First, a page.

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BOOK REVIEW: The Craig Lewis Guide to Surviving the Impossible

BOOK REVIEW: The Craig Lewis Guide to Surviving the Impossible

We don’t do a lot of book reviews on this site.

I find most writing on mental health either overdone, underdeveloped or rife with inaccuracies. 


This is where the book review of Mr. Lewis’ Guide to Surviving the Impossible enters the conversation… 

Mr. Lewis created a real-life, down-to-earth, accessible guide. He wasn’t joking when he said the guide, a phrase he will often repeat in the book and with honest self-skepticism. Craig Lewis’s guide is self-reflective. It is a textual reflection of his own journey in mental health. This isn’t a textbook. This isn’t a novel.

This is his guide to get from traumatized to surviving. 

See, most mental health books claim to know everything about all things psychology, medicine, and psychiatry. This book, I mean, guide, is very different. When I first read the title, I thought to myself, here is another book on overcoming any obstacle in life and becoming a hero.

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I couldn’t have been more wrong, and I, myself, and the world of readers that take this guide on will never look back. This guide includes Mr. Lewis’s ongoing critical reflections, poems, and other insights he contemplates as he survives trauma. The insights include Mr. Lewis’s wit and sarcasm, the humor he needs to mobilize, as he survives and lives to share how with you, the reader.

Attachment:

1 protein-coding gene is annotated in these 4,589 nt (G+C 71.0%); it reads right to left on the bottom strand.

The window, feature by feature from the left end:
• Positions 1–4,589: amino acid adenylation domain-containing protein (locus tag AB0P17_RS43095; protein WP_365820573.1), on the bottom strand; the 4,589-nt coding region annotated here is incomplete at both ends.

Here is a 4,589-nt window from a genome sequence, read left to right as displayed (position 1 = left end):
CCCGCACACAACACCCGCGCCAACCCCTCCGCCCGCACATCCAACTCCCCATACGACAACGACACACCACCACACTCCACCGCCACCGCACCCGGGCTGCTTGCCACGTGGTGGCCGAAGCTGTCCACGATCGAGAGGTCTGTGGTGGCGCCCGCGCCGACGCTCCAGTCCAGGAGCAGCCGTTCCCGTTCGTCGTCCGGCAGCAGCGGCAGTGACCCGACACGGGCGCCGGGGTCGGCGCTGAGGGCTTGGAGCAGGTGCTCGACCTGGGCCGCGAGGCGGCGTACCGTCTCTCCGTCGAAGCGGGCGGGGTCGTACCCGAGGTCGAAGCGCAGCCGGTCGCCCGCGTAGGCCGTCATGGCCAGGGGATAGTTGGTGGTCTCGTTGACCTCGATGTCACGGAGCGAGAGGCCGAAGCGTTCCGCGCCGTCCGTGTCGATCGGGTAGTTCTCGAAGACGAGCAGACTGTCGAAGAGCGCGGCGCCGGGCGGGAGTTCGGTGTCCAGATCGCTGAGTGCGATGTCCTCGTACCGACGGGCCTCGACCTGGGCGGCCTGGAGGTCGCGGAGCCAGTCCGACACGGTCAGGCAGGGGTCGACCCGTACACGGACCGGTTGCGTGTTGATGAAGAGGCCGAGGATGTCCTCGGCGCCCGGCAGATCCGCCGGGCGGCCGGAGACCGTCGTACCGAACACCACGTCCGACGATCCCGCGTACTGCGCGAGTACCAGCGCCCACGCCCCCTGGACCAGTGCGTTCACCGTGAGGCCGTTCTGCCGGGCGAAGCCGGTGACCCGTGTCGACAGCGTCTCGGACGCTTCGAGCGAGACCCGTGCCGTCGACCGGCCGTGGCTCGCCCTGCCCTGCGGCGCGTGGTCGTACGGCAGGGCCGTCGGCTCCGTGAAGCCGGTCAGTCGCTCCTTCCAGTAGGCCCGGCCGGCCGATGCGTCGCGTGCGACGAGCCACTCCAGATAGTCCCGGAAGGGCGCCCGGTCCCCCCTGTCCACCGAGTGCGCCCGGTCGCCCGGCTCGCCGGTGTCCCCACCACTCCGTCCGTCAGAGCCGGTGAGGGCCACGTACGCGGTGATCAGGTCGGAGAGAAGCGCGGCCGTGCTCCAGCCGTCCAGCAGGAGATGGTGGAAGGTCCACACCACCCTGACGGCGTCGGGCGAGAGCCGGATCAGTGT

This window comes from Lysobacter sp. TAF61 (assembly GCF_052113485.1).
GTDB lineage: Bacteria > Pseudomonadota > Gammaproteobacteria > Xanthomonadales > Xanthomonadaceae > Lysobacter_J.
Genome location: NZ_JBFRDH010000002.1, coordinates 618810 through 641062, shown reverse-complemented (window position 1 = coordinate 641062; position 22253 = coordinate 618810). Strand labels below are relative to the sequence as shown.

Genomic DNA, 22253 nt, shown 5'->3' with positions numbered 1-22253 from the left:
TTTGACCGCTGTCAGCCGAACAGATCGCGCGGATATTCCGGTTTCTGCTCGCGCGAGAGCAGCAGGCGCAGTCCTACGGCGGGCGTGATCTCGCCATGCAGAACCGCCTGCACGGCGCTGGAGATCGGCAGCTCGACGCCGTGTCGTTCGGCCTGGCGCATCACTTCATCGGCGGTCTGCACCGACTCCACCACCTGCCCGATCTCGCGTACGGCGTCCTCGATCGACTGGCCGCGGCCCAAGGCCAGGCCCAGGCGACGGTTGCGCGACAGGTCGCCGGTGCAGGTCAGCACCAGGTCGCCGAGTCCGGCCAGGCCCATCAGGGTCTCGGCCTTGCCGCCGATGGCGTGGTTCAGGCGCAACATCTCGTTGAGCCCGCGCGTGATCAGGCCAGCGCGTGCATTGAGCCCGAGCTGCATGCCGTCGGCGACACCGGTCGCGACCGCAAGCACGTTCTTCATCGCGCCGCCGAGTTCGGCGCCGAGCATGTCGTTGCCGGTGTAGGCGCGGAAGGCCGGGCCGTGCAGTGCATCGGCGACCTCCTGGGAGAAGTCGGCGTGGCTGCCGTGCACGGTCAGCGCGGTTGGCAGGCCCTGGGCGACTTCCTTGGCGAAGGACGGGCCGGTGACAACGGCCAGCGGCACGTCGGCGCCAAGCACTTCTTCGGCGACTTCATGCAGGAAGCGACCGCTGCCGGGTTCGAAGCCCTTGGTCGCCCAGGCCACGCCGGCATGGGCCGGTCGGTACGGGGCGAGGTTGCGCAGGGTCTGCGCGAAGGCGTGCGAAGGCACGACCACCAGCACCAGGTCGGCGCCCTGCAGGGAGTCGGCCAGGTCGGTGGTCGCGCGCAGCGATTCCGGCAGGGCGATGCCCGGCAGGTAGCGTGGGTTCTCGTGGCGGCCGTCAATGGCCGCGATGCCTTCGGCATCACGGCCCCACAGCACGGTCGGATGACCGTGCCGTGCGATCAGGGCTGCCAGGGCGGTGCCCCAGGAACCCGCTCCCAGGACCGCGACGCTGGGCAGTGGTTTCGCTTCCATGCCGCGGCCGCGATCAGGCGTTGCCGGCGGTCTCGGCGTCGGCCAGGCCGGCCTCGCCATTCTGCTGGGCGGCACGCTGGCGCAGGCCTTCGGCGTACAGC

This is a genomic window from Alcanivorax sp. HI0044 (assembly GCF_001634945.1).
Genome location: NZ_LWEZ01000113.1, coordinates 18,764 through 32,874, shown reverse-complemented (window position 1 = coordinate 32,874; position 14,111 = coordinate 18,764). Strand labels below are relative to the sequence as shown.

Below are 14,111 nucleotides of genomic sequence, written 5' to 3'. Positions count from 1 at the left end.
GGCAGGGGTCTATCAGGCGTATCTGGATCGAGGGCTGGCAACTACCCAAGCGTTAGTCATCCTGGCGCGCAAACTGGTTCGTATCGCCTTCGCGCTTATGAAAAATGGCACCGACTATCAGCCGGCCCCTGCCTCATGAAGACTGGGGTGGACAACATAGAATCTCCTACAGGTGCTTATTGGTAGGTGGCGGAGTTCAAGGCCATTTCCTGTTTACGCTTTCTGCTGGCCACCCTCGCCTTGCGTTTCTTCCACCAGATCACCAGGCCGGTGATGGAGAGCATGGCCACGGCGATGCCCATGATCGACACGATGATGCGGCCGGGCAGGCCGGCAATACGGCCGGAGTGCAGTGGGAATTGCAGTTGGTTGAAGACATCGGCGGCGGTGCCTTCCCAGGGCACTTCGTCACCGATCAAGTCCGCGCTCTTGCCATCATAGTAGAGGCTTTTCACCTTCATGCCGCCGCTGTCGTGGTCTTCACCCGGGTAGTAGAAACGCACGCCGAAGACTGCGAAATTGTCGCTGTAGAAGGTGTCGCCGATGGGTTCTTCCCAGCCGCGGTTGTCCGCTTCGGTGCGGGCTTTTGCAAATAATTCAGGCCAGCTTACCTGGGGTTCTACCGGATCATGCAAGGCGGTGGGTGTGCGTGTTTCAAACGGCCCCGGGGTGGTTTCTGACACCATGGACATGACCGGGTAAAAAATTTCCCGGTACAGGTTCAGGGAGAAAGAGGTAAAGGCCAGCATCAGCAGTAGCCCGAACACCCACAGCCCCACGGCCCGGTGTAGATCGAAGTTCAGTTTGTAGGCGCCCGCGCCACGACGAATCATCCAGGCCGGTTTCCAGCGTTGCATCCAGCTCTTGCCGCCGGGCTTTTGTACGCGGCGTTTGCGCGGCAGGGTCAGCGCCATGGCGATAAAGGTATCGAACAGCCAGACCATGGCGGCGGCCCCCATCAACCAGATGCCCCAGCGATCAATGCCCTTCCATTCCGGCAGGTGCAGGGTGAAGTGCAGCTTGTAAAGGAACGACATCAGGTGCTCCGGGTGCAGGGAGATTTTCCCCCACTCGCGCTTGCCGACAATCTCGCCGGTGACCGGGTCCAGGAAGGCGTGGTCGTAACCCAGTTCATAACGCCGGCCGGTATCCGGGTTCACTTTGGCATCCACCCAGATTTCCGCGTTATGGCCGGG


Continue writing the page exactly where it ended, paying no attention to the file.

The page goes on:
In doing so, Mr. Lewis includes worksheets for the reader to engage with directly. He offers no cheap metaphors to quote and sound healthy–but the grit of your own shit to work with as he gently launches you to a better place in your mental health.

When you get there, he only asks that you remember him and tell him how and why it helped.

I highly encourage the reader to read this novel guide on survival if you are done with the usual textbooks about being perfect in your mental health. 

The Craig Lewis Guide to Surviving the Impossible is available to purchase.

 

J. Peters

J. Peters

Max Guttman '08, MSW '12, is the owner of Recovery Now, a private mental health practice. Through his work as a Licensed Clinical Social Worker, therapist and disability rights advocate, Max fights for those without a voice in various New York City care systems. He received a 2020 Bearcats of the Last Decade 10 Under 10 award from the Binghamton University Alumni Association. Guttman treats clients with anxiety and depression, but specializes in issues related to psychosis or schizoaffective spectrum disorders. He frequently writes on his lived experiences with schizophrenia. "I knew my illness was so complex that I’d need a professional understanding of its treatment to gain any real momentum in recovery," Guttman says. "After undergraduate school and the onset of my illness, I evaluated different graduate programs that could serve as a career and mechanism to guide and direct my self-care. After experiencing the helping hand of my social worker and therapist right after my 'break,' I chose social work education because of its robust skill set and foundation of knowledge I needed to heal and help others." "In a world of increasing tragedy, we should help people learn from our lived experiences. My experience brings humility, authenticity and candidness to my practice. People genuinely appreciate candidness when it comes to their health and recovery. Humility provides space for mistakes and appraisal of progress. I thank my lived experience for contributing to a more egalitarian therapeutic experience for my clients."

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